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Dudley to leave fed in mid-2018 amid leadership overhaul
[NEW YORK] Federal Reserve Bank of New York President William Dudley plans to retire in the middle of next year, signaling the departure of an influential, crisis-tested policy maker that will widen the leadership overhaul at the US central bank.
The New York Fed said in a statement Monday that his decision will "ensure that a successor is in place well before the end of his term," in January 2019.
President Donald Trump announced on Nov 2 that Fed Governor Jerome Powell will be nominated to replace Chair Janet Yellen when her term expires in February, and Vice Chairman Stanley Fischer retired in mid-October. That leaves Trump with three open slots on the seven-seat Board in Washington, plus a fourth if Ms Yellen decides to resign her seat as governor, as is widely expected.
With all the opportunities Mr Trump will have to put his stamp on the nation's central bank, personnel changes at the institution bring political and economic risks. Under current management, the Fed has helped create conditions for a stock market rally and the economy shows few signs of weakening - so mistakes by new policy makers could get pinned on Trump.
"We are in the midst of a real change in the people who are going to be making policy decisions. The New York Fed president is probably the third-most important role at the Fed, behind the chair and the vice chair," said Michelle Girard, chief US economist at NatWest Markets in Stamford, Connecticut. "All of these people are going to be sort of feeling their way along a bit." The New York Fed chief serves as the vice chairman of the policy-setting Federal Open Market Committee and has a permanent vote on its decisions. In that capacity, Mr Dudley has been a fierce defender of Ms Yellen's gradual approach to raising interest rates and allowing the central bank's US$4.5 trillion balance sheet to shrink slowly.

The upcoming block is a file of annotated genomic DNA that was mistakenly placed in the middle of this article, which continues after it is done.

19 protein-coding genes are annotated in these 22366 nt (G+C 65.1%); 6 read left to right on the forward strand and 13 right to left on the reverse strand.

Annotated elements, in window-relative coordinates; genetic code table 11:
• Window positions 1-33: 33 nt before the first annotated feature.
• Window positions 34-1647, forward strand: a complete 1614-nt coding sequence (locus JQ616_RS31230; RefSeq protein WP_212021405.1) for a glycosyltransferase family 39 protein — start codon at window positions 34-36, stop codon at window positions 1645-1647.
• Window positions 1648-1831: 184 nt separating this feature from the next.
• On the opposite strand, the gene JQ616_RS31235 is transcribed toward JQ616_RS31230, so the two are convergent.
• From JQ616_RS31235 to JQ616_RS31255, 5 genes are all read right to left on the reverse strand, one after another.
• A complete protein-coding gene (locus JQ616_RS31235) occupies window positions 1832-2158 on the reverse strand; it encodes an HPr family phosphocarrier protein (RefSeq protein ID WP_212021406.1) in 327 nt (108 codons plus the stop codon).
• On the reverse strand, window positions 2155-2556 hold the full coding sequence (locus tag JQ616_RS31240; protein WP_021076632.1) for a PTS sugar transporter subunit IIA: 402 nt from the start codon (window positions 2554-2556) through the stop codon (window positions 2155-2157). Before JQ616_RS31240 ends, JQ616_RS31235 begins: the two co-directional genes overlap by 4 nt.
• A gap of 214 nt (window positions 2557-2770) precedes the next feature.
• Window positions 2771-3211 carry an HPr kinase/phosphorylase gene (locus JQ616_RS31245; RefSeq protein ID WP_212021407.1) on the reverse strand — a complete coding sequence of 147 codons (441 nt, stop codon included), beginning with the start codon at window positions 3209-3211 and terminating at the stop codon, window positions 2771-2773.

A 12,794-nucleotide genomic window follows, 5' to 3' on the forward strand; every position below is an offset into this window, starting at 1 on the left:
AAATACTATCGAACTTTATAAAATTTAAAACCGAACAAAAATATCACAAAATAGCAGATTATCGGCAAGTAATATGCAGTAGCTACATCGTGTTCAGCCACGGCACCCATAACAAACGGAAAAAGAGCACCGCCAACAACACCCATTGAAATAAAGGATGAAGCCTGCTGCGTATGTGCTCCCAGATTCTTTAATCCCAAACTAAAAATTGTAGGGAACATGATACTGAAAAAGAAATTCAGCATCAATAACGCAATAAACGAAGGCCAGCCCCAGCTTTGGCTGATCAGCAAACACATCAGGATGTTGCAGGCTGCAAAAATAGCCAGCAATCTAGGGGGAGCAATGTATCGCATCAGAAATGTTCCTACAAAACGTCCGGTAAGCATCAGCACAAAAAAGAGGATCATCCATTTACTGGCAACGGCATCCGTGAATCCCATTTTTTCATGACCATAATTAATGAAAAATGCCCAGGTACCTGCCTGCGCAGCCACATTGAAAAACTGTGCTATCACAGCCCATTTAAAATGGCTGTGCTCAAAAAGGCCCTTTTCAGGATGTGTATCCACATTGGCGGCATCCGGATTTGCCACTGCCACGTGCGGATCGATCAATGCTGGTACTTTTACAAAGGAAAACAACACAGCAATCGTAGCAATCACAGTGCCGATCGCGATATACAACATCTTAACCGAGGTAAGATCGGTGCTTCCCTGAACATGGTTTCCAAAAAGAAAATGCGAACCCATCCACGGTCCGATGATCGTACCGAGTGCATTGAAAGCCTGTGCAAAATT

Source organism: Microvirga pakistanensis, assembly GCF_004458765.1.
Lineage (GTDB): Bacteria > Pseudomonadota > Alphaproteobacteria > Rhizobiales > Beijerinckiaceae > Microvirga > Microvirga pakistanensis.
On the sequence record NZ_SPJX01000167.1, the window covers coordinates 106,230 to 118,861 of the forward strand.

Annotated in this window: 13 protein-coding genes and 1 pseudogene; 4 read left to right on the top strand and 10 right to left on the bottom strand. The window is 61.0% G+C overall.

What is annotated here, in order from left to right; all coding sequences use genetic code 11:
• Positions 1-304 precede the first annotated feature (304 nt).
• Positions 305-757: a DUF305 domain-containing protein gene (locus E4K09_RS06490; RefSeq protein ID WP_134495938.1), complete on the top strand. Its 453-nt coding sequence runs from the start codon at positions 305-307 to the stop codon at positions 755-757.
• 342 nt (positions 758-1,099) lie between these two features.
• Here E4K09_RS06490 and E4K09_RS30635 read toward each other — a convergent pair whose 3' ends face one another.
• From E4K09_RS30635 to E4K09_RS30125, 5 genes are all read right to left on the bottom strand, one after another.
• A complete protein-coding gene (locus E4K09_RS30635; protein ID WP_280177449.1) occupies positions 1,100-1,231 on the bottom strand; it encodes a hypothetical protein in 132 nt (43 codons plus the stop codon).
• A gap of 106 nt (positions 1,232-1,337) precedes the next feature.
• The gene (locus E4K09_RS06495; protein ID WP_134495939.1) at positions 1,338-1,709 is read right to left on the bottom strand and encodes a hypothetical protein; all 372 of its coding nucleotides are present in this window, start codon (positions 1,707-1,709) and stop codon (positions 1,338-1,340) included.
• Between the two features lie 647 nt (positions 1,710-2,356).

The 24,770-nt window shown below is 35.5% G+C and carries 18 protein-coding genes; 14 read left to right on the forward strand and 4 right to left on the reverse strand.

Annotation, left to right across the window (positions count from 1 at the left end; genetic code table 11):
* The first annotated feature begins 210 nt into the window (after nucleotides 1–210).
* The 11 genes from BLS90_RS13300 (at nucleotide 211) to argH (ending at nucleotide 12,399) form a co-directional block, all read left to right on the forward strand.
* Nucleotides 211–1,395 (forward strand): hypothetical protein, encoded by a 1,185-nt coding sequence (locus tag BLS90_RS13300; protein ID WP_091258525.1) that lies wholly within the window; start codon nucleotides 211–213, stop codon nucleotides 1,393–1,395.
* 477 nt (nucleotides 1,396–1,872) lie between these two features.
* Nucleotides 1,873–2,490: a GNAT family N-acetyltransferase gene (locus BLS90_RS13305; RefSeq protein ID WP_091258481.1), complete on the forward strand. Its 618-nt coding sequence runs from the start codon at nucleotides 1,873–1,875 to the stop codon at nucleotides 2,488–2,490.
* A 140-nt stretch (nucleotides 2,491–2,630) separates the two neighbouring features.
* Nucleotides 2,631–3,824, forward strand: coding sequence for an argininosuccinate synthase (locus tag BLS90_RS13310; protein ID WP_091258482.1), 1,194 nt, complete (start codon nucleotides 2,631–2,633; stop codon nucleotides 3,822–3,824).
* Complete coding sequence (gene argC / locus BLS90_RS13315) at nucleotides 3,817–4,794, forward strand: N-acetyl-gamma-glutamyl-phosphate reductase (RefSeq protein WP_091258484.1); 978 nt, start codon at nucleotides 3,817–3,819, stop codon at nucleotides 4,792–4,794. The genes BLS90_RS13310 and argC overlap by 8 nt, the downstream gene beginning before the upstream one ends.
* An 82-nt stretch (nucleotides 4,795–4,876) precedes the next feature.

The New York Fed's board of directors selects the district bank's president, in consultation with the Fed Board in Washington.
Mr Dudley turns 65 next year and has led the New York Fed since January 2009. The bank's oversight of Wall Street gives it an out-sized importance relative to the other 11 regional Fed banks, although the Board in Washington has taken the lead on financial regulation since post-crisis changes to bank supervision.
The FOMC is next scheduled to meet Dec 12-13, and trading in federal funds futures indicates investors expect the fifth rate increase since it began tightening policy in December 2015.